~ The Insulin Trap

Recent advances in dietary science have highlighted the crucial role of insulin in weight gain. Produced in the pancreas, insulin is a critical hormone for the control of blood sugar (glucose). Its job is to transport glucose into cells, where the glucose is burned as fuel. While this process is necessary for life, abnormalities in the insulin-glucose system caused by aging, lack of exercise and poor diet can cause major health problems. In aging, cells become more resistant to the effects of insulin. As cells become increasingly insulin resistant, the body compensates by increasing the number of insulin receptors on cells and secreting more insulin in an attempt to drive more blood sugar into muscle and liver cells (Fulop 2003).

Insulin resistance is a dangerous condition. Research suggests that adipose tissue (fat) is a source of pro-inflammatory chemicals that have a role in the development of insulin resistance (Sharma AM et al 2005). Insulin resistance is associated with obesity (in particular, abdominal obesity) (Greenfield JR et al. 2004). It is also associated with aging muscle (Nair KS 2005), physical inactivity, and genetics.

This increase in insulin (called hyperinsulinemia) and decreased insulin sensitivity have a number of harmful effects, including contributing to diseases associated with being overweight (Zeman et al 2005; Garveyet al 1998) Over time, high insulin and insulin resistance may lead to type 2 diabetes in susceptible individuals, a major risk factor for heart disease. A study sponsored by the NIH showed that over a 10-year period, hyperinsulinemia was associated with increased all-cause and cardiovascular mortality, independent of other risk factors (NIH 1985).

Controlling insulin levels as we age is essential for overall health, longevity, and weight management. An increasing number of physicians recognize the role of insulin resistance in the current obesity epidemic. The good news is that nonprescription drugs and low-cost dietary supplements that have demonstrated beneficial effects upon insulin action are already available.

Fiber Reduces Insulin Spike

When it comes to weight loss, fiber has not received the attention it deserves. The recent focus on carbohydrates has led some people to reduce their intake of whole fruits and some vegetables because these foods contain carbohydrates. By doing this, those dieters deprive themselves of the many benefits of a naturally fiber-rich food source. According to the American Heart Association (AHA) and the National Cancer Institute (NCI), Americans should consume about 30 g or more of fiber every day. The actual average consumption, however, is between 12 and 17 g (AHA 2005; NCI 2005).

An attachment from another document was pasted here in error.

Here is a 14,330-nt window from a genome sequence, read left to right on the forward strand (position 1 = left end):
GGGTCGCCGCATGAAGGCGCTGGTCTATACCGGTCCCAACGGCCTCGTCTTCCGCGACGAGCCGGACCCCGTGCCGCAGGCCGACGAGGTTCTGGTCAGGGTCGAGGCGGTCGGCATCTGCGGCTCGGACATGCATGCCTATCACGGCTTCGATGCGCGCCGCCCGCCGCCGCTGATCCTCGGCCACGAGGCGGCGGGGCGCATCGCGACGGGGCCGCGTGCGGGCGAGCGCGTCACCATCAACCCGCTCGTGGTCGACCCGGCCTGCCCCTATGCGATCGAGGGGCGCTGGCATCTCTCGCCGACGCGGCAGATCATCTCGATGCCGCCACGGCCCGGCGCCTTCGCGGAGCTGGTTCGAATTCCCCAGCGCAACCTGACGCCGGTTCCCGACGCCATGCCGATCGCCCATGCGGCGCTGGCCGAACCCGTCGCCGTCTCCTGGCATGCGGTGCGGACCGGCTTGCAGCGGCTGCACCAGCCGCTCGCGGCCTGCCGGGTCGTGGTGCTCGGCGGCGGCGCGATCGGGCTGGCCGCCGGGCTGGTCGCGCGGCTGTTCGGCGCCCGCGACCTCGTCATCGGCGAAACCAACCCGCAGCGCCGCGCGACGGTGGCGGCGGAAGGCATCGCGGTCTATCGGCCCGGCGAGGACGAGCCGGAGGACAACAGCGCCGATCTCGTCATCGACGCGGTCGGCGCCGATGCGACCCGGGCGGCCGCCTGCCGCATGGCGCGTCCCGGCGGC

Consumed before a meal, soluble fiber has multiple benefits. First, it is filling and causes people to eat less because they are satiated sooner.

Anecdotally, LE has received reports that some people can actually cut the size of their meals in half by consuming a glass of soluble fiber mix before eating.

Equally important, consuming fiber before meals can reduce the rapid absorption of simple carbohydrates (such as refined sugar) and modulate blood sugar levels (Anderson et al 1993). A review of clinical studies of fiber shows that it has numerous weight-loss benefits, including the following:

  • Soluble fiber-rich bread improved glycemic control, reduced blood pressure, and decreased cholesterol and triglyceride levels (Nizami et al 2004).
  • Consumption of an additional 14 g of fiber per day for more than two days was associated with a 10 percent decrease in calorie intake and body weight loss of 1.9 kgover 3.8 months (Howarth et al 2001).
  • A prospective cohort study showed that weight gain is slowed with higher intake of high-fiber, whole-grain foods, whereas study subjects put on more weight when consuming refined-grain foods (Liu et al 2003).
  • A prospective, randomized, double-blind study showed that soluble fiber supplements can increase post-meal satisfaction (satiety) significantly (Heini et al 1998).
  • A randomized controlled clinical trial demonstrated that soluble fiber can lower lipids and plasma glucose levels (Aller et al 2004).
  • A clinical trial suggested that a diet rich in fiber may lower blood pressure moderately (He et al 2004).
  • A highly regarded study in the New England Journal of Medicine showed that a high-fiber diet (50 g fiber, including 25 g soluble and 25 g insoluble) lowered 24-hour plasma glucose and insulin concentrations (Chandalia et al 2000).


Soluble fiber is found in oat bran, barley, vegetables, fruits, and other foods. However, for weight-management purposes, it is important to have soluble fiber before every meal. Therefore, soluble fiber supplements (such as powders or capsules) should be kept where meals are consumed, such as the kitchen or the office.

Some people shy away from fiber because they experience lower bowel disturbances if too much fiber is consumed at first. This can be avoided by beginning with a low dose of fiber before each meal and gradually increasing doses over a two- to three-week period. Once the body adjusts to increased fiber intake, gastrointestinal side effects usually disappear.

How to Use Fiber Supplements

Before every meal, consume enough soluble fiber to slow the rapid carbohydrate absorption that can cause insulin levels to spike. Consuming soluble fiber before each meal also enables you to feel satisfied sooner, thereby reducing the number of calories consumed.